You may have noticed an abundance of rainwater harvesting articles as of late. There is a reason for that. Water that falls from the sky is yours to do with. It would be wise to keep it on your property and put it somewhere that won’t affect the foundation of your house. The best place to put it is in the ground, where plants can utilize its resources later in the year.
The fundamental principles established here are exactly what people have done for centuries.
I am a homeowner with a hot water heater. I also living in a water service area with dissolved solids in the water supply. Combine the two in a hot water vessel and something happens. The dissolved solids drop out of suspension and form a coating on the bottom of the heater. Unfortunately, this also reduces the efficiency of the heat transfer from burning natural gas into heating water for showers or laundry.
But did you know, using the tools you probably already have at home, you can flush this crud out of your hot water heater, water the plants in your yard and increase efficiency and the life span of your hot water heater? I’m going to show you how.
Percolation. This may be new rainwater term to most homeowners, but it is a term and activity that we need to embrace. Simply put, it refers to keeping rainwater on the land and letting it flow into the ground, ultimately replenishing ground water.
An inch of rain falling on about 1600 square feet of rooftop will produce about 1,000 gallons of run-off. Capturing this water on the property at the start and end of the rainy season will lessen irrigation needs and help plants cope with drought conditions.
Capturing rainwater is easy to do. All you need is rain and a bucket. Capturing rainwater for re-use in the yard becomes helpful when using large containers and rain gutters from your roof. A 1,000 square foot roof will capture about 625 gallons of water when an inch of rain falls. For a 1/4″ to 1/2″ rain storm, those totals can quickly add up to 150-300 gallons of water, significantly more than my rain barrels hold.
When its not raining and the barrels are full, it becomes an excellent source of water for irrigating the plants in the yard, providing savings on potable water use at home. Plus, rainwater doesn’t have all the chemicals in it that you find in the normal drinking water supply.
Tomato plants watered with recycled water.
Last summer Bret hauled a lot of recycled water. His front yard was lush and green while his neighbors’ yards were brown. Given the mandatory water rationing California experienced due to drought, he had to find new ways to water his vegetable garden. If recycled water made his grass really green, what would it do to tomatoes, bell peppers, squash, sunflowers, kale, or romaine lettuce?
“I was nervous at first, but decided to use recycled water anyway due to the city watering rations. I read about other places that used it on crops so I figured I would give it a shot,” said Bret G., recycled water hauler and friend of the blog. Continue reading
Is water ponding on your property after El Niño rains? Do pools of water sit for long periods of time and don’t drain? RecycledH2O visited The Ruth Bancroft Garden in Walnut Creek, California and discovered what they did to resolve their ponding problem.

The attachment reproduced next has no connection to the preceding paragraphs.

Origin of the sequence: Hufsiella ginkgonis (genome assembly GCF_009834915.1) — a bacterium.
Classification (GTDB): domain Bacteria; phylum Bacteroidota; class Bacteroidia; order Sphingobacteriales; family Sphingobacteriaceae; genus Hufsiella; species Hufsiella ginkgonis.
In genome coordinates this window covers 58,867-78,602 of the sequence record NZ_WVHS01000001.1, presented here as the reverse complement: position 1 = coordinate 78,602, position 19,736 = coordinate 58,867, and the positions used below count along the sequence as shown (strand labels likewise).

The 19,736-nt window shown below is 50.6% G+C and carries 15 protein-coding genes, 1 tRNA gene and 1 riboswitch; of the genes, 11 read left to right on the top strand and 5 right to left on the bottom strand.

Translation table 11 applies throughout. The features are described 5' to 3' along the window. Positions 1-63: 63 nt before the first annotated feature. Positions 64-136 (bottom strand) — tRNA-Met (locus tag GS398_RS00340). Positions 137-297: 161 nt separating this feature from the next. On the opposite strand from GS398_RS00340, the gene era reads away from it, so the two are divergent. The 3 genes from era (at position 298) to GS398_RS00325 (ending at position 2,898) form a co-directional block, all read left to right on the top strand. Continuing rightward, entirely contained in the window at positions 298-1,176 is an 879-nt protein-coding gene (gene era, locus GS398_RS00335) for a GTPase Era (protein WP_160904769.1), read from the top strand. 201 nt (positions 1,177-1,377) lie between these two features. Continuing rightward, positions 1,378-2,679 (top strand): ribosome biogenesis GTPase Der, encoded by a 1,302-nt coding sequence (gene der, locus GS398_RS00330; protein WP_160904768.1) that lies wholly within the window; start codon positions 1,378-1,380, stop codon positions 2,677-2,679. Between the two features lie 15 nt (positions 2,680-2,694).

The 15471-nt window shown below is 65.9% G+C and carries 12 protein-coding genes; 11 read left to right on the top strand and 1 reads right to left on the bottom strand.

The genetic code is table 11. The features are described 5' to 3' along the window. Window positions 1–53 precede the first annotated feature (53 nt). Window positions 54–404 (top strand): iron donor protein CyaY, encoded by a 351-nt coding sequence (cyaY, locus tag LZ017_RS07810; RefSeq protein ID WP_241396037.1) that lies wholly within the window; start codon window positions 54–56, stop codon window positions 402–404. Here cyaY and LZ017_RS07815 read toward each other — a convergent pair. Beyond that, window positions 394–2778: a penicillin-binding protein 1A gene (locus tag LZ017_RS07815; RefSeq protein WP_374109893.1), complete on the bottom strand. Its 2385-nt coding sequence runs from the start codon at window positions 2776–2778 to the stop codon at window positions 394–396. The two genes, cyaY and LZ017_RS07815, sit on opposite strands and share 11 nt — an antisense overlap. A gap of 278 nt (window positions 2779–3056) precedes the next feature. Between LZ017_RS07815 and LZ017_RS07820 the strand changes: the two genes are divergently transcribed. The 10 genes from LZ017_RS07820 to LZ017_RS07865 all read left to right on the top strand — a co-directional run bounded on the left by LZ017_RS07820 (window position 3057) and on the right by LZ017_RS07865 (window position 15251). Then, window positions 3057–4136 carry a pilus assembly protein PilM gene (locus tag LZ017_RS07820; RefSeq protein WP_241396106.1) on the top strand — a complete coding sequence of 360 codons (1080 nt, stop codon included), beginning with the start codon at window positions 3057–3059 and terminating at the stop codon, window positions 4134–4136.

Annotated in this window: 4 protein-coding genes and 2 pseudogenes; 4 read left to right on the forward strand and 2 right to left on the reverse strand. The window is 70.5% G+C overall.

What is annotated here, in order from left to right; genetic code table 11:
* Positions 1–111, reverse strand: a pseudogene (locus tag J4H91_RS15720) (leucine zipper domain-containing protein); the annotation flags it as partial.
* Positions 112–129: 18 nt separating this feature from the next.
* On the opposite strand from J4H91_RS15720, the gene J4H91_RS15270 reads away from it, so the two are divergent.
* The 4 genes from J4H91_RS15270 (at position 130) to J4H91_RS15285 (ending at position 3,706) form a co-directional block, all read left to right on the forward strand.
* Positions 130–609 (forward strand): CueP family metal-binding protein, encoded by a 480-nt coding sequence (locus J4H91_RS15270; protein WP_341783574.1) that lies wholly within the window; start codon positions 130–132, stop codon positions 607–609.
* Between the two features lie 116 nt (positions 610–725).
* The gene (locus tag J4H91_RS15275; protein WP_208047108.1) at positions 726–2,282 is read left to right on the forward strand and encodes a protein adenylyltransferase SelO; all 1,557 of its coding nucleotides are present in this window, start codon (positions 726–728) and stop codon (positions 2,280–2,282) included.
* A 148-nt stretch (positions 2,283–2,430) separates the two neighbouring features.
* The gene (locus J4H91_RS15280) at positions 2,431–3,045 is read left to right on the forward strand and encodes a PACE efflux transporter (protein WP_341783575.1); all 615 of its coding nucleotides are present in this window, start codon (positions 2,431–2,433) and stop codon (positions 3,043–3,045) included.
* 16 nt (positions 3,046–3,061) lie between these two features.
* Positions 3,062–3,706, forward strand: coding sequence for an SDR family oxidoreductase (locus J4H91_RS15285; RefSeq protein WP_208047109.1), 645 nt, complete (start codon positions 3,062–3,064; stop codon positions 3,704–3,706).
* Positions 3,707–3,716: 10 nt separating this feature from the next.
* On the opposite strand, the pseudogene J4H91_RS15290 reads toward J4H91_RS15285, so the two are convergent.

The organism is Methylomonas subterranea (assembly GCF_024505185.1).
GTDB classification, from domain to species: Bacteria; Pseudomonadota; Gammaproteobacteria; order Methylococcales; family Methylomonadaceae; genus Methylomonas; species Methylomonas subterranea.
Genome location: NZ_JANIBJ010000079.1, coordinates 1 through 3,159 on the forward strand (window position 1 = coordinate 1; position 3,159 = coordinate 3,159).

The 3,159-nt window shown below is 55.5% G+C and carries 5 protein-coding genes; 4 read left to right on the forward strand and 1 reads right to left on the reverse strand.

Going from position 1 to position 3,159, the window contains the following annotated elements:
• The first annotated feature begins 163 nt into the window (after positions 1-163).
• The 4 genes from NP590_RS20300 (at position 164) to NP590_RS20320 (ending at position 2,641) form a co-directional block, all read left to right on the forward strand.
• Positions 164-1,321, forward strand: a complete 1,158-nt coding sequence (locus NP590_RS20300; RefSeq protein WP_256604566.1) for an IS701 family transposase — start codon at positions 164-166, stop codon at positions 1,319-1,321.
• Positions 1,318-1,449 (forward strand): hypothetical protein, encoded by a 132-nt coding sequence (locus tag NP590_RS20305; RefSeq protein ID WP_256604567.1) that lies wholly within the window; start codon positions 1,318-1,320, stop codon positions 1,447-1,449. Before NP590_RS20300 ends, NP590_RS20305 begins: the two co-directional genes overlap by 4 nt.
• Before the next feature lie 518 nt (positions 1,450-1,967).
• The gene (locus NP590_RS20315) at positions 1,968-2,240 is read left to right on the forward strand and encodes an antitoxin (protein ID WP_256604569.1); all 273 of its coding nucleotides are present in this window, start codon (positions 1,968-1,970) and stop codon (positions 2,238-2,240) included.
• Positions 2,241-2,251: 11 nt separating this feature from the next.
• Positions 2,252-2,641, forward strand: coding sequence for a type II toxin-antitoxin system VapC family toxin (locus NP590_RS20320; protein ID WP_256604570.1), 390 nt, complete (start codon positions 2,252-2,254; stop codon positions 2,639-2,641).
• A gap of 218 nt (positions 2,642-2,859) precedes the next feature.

There were multiple ponds that would always form when it rains across the 3.5 acre drought tolerant garden, nestled in the heart of Walnut Creek.
A number of factors have created a hardpan under the topsoil which impedes percolation. Once water is directed below the hardpan it is better able to percolate into the soil, recharging the water table.
Leaves blocking drain after rain.
As homeowners, we are responsible for the trees on our property. That means when trees decide to lose their leaves, we are responsible for where they go. If you’re anything like my neighbors – your mind says “if the leaves are in the street, it’s not my problem.”
Except, they are your problem. Too many leaves blocking a storm drain can cause flooding in heavy El Nino rains. Flooding leads to impassable streets, safety hazards and possibly property damage.
You have the power and ability to help keep your community safe during winter storms. If you feel up to the task, jump in and help out.
Two months ago I wrote an article about Chris Rossiter, a Danville resident who needed 2,000 + gallons of water per day (GPD) to keep his backyard paradise thriving. Enter the drought of 2015 and Chris was faced with a requirement to reduce his usage by 20% or face an Excessive Use Penalty from his water company. His usage was nearly twice that and he knew he had to do something about it.
Chris borrowed a trailer, setup a tank hauling system and put in temporary irrigation all over his yard. Chris streamlined everything to make watering with recycled water from two area fill stations, a breeze.
Recycled water hydrant.
As we learned for #recycledwaterwednesday, “Water is cheap, maybe too cheap.” The biggest take away is hauling recycled water in 300 gallon loads is not economical. Even if you went with a larger truck load, like with Drought Savers, its still not priced appropriately. At no point in time will it be economical as you will exceed the weight limit on the road first. Better solutions must be found.
Today – lets discuss other ways to bring recycled water to the masses.
Hurricane Dolores – the same one whose moisture just ravaged I-10 near the California/Arizona border spawned some isolated storms in SF Bay Area. Those storms arrived around 1AM on Sunday morning as signified by a tweet from @NWSBayArea.